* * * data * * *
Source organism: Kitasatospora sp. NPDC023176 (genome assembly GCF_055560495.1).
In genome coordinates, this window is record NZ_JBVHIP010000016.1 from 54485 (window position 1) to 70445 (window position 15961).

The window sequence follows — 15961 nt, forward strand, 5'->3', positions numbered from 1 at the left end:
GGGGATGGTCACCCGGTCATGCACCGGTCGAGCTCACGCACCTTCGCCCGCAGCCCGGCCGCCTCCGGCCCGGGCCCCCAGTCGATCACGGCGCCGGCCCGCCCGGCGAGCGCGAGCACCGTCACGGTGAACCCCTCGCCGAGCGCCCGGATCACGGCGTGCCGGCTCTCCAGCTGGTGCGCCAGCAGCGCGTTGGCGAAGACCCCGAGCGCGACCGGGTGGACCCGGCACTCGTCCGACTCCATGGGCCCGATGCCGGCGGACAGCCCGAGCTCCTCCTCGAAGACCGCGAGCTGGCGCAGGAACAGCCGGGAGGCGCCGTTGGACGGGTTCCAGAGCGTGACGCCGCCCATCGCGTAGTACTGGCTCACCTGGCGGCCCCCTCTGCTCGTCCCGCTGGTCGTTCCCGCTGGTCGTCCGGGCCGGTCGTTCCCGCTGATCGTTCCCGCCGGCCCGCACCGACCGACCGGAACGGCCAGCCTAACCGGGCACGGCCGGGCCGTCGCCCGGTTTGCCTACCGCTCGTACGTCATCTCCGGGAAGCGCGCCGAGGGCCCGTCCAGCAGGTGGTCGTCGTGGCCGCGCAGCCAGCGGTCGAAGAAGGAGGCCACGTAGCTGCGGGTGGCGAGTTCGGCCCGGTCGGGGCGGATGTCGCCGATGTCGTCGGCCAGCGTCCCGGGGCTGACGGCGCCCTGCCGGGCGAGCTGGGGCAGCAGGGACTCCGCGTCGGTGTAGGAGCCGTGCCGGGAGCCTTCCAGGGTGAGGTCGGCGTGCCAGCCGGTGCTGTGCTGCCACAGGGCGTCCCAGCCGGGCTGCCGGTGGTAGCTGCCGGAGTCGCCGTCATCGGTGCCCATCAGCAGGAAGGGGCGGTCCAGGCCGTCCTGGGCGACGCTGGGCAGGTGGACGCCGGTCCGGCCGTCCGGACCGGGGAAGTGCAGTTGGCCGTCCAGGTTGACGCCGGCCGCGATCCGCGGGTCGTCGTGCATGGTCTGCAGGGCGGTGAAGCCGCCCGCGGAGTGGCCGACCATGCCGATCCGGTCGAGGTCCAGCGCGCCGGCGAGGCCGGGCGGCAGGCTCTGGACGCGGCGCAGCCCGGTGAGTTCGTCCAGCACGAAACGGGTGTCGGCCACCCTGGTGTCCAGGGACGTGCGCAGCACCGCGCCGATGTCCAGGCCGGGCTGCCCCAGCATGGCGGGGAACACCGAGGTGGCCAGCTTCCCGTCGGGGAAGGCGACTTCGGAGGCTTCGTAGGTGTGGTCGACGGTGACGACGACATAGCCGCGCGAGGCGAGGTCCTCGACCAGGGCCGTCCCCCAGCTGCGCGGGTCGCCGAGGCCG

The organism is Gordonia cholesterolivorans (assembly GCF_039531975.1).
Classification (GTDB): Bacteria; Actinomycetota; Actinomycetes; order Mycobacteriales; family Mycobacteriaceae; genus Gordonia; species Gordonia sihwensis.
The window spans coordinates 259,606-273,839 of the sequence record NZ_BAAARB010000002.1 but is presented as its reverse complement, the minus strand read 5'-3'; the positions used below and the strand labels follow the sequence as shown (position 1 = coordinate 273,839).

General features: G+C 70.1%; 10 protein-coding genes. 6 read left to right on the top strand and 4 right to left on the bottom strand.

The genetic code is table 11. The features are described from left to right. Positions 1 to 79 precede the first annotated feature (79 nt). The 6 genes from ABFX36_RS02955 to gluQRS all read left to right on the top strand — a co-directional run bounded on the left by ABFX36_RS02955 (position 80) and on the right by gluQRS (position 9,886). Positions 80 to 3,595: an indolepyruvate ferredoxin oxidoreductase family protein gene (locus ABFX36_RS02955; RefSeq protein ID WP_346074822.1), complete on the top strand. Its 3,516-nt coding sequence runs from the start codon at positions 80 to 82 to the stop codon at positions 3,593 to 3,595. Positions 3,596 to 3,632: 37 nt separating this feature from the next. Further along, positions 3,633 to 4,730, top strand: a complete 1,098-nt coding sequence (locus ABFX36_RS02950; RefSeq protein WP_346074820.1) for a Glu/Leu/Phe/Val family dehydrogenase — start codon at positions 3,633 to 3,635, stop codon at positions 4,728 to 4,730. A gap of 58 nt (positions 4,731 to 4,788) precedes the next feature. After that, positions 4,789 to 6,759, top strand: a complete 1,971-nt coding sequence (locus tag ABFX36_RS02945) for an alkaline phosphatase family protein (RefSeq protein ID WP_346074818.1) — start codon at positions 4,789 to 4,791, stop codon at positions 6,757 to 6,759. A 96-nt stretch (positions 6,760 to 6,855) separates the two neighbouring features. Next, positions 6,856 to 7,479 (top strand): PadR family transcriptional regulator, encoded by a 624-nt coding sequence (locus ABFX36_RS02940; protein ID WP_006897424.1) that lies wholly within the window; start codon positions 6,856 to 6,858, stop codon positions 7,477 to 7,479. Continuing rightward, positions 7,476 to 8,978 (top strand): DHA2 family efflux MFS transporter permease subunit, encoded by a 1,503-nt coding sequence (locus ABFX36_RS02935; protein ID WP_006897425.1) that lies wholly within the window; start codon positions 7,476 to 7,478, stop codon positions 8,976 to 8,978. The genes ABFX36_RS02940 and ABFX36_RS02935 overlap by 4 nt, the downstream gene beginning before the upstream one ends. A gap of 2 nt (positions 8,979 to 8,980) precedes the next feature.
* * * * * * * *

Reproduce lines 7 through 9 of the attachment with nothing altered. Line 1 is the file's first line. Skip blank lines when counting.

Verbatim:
The window spans coordinates 259,606-273,839 of the sequence record NZ_BAAARB010000002.1 but is presented as its reverse complement, the minus strand read 5'-3'; the positions used below and the strand labels follow the sequence as shown (position 1 = coordinate 273,839).

General features: G+C 70.1%; 10 protein-coding genes. 6 read left to right on the top strand and 4 right to left on the bottom strand.

The genetic code is table 11. The features are described from left to right. Positions 1 to 79 precede the first annotated feature (79 nt). The 6 genes from ABFX36_RS02955 to gluQRS all read left to right on the top strand — a co-directional run bounded on the left by ABFX36_RS02955 (position 80) and on the right by gluQRS (position 9,886). Positions 80 to 3,595: an indolepyruvate ferredoxin oxidoreductase family protein gene (locus ABFX36_RS02955; RefSeq protein ID WP_346074822.1), complete on the top strand. Its 3,516-nt coding sequence runs from the start codon at positions 80 to 82 to the stop codon at positions 3,593 to 3,595. Positions 3,596 to 3,632: 37 nt separating this feature from the next. Further along, positions 3,633 to 4,730, top strand: a complete 1,098-nt coding sequence (locus ABFX36_RS02950; RefSeq protein WP_346074820.1) for a Glu/Leu/Phe/Val family dehydrogenase — start codon at positions 3,633 to 3,635, stop codon at positions 4,728 to 4,730. A gap of 58 nt (positions 4,731 to 4,788) precedes the next feature. After that, positions 4,789 to 6,759, top strand: a complete 1,971-nt coding sequence (locus tag ABFX36_RS02945) for an alkaline phosphatase family protein (RefSeq protein ID WP_346074818.1) — start codon at positions 4,789 to 4,791, stop codon at positions 6,757 to 6,759. A 96-nt stretch (positions 6,760 to 6,855) separates the two neighbouring features. Next, positions 6,856 to 7,479 (top strand): PadR family transcriptional regulator, encoded by a 624-nt coding sequence (locus ABFX36_RS02940; protein ID WP_006897424.1) that lies wholly within the window; start codon positions 6,856 to 6,858, stop codon positions 7,477 to 7,479. Continuing rightward, positions 7,476 to 8,978 (top strand): DHA2 family efflux MFS transporter permease subunit, encoded by a 1,503-nt coding sequence (locus ABFX36_RS02935; protein ID WP_006897425.1) that lies wholly within the window; start codon positions 7,476 to 7,478, stop codon positions 8,976 to 8,978. The genes ABFX36_RS02940 and ABFX36_RS02935 overlap by 4 nt, the downstream gene beginning before the upstream one ends. A gap of 2 nt (positions 8,979 to 8,980) precedes the next feature.